Academic journal article Journal of Small Business Management

Saint Martin/Sint Maarten: A Case Study of the Effects of Culture on Economic Development

Academic journal article Journal of Small Business Management

Saint Martin/Sint Maarten: A Case Study of the Effects of Culture on Economic Development

Article excerpt


Government policy plays a strategic role in directing the economic development of a country. This international note compares the development efforts of two nations that coexist on the island of St. Martin--at 37 square miles, the smallest land mass in the world which is divided into two countries; nowhere else do two distinctly separate governments rule a smaller island.

Consequently, this study reflects what is almost a controlled experiment in economic development. A remote island, with limited natural resources, has been divided into two sectors, each influenced by its respective culture, for a substantial number of years. The difference in development can thus be partially attributed to the differences in culture, as well as differences in government and policy.

Each nation has its own official language, currency, predominant religion, and distinct culture, but most striking is the fact that differences in culture have resulted in contrasting policies on small business and consequently significantly different environments for entrepreneurship. Although both governments attempt to encourage economic development, the role of the state in small business formation in these two island economies differs greatly.

"American business sometimes thinks that government can best help business by not interfering with it; many believe laissez-faire is the best policy because they feel that it is dangerous to have the government in business. In France, the attitude is the opposite. There, business wants government intervention in the business sector, for the purpose of keeping potential danger out" (Dana 1988). In French Saint Martin, the state has succeeded in regulating to the extent of keeping danger out, but entrepreneurship as well; in Dutch Sint Maarten, by contrast, policymakers have created an environment supportive of entrepreneurship under the assumption that entrepreneurs emerge in favorable environmental circumstances. Indeed, they have.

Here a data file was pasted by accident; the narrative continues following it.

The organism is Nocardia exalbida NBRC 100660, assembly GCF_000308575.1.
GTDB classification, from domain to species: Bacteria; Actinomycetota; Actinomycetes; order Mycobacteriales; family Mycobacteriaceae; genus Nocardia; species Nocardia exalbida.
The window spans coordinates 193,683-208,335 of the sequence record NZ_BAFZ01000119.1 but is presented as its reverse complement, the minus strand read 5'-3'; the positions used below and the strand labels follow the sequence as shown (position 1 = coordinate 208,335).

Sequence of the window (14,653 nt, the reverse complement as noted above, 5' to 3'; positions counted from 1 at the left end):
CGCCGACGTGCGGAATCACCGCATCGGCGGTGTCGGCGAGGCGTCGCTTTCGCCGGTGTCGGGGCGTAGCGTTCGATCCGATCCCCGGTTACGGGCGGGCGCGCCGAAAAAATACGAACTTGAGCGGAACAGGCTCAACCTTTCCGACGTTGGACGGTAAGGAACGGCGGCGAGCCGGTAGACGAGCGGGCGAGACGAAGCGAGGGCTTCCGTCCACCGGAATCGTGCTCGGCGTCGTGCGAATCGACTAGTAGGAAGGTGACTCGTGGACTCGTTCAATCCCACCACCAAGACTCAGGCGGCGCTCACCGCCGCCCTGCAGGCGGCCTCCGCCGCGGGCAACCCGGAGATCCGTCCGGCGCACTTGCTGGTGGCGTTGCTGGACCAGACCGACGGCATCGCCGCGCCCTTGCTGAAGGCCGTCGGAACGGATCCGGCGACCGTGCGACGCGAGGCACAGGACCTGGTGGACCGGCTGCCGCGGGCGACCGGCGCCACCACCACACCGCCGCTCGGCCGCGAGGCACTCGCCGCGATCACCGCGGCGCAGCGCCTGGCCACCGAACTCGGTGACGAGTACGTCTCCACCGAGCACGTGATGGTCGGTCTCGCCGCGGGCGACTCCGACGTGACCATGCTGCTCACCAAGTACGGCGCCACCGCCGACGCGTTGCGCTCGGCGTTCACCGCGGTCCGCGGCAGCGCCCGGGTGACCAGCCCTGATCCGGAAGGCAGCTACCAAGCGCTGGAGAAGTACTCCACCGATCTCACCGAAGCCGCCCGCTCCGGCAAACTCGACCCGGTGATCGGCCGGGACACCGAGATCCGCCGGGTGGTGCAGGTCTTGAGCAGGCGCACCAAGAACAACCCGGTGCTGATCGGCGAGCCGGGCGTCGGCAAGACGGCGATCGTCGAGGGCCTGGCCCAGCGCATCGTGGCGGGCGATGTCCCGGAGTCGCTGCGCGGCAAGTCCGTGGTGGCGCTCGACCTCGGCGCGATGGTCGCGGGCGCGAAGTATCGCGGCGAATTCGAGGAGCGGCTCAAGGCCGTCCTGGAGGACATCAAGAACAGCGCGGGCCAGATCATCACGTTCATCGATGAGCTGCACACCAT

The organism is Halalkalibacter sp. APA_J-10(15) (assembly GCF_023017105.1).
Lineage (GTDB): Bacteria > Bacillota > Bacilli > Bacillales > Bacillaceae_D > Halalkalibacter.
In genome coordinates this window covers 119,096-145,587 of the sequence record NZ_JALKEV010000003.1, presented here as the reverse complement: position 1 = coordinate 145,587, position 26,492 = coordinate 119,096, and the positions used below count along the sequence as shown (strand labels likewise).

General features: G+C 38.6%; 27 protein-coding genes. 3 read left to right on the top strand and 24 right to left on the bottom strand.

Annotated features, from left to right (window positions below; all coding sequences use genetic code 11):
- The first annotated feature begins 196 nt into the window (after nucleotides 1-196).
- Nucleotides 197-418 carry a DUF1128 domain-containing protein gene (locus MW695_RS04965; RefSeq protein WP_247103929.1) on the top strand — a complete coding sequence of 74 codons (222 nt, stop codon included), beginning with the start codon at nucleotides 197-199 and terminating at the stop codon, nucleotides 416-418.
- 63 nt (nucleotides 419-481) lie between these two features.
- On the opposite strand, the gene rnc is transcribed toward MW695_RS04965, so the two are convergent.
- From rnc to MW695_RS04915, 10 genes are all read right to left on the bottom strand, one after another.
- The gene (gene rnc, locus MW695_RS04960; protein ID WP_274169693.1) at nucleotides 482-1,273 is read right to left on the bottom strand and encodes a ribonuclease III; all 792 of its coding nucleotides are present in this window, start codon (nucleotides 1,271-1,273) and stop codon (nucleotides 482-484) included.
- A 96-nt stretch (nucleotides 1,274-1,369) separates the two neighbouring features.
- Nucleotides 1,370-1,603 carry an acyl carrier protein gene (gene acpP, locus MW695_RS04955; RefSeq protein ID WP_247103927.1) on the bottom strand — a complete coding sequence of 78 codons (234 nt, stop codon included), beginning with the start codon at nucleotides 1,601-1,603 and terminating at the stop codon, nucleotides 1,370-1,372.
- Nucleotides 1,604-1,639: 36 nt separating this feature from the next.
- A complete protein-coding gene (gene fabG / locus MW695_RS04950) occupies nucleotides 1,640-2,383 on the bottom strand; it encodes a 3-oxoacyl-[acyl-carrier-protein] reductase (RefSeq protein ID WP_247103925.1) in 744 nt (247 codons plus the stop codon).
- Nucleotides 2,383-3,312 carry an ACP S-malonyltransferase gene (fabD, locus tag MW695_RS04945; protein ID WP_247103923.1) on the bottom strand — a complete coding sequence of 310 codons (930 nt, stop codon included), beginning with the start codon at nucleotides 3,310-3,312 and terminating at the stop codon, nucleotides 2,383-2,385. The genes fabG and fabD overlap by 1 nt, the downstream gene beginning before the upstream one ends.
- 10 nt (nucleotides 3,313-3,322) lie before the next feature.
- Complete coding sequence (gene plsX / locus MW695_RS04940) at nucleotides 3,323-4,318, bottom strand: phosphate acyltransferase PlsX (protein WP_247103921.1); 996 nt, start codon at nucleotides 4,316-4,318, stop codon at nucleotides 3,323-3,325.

Peterson (1988) has developed a typology to classify government policy into three categories: (1) laissez-faire-ist; (2) limited environmental approach; and (3) strategic interventionist approach. The "laissez-faire-ists" are content with natural processes within a market economy, with no assistance or interference from the government. Such an approach is pursued by those who view state intervention as an impediment to spontaneous private, entrepreneurial development. The limited environmental approach holds that government aid is legitimate so long as it is limited to ensuring a proper tax climate and positive stimulation of economic conditions. The strategic interventionist approach favors even greater government support such as deregulation, educational enhancement, and direct financial aid.

Dutch Sint Maarten has taken what Peterson describes as the limited-environmental policy approach, thereby creating a supportive environment(*) in which entrepreneurship can flourish. The result is a thriving business community characterized by sophisticated entrepreneurial activity.

In contrast, French Saint Martin, a subprefecture of Guadeloupe, which in turn is an overseas department of France, has an abundance of restrictions, regulations, and paperwork requirements (Peterson and Peterson 1981) as well as some regulated prices (Levi and Dexter 1983). While many of its citizens commute illegally to Dutch Sint Maarten for work, much of French Saint Martin has remained largely rural and agricultural.

Sint Maarten has a larger population than Saint Martin. In some instances a difference in population can be an explanatory variable for the propensity to entrepreneurship; in the case of Sint Maarten, however, it can be argued that an environment conducive to entrepreneurship appears to be attracting more people. The birth rate is higher in Saint Martin where the official religion does not condone contraception; yet demand for housing is growing faster in Sint Maarten, suggesting a higher rate of population growth. …

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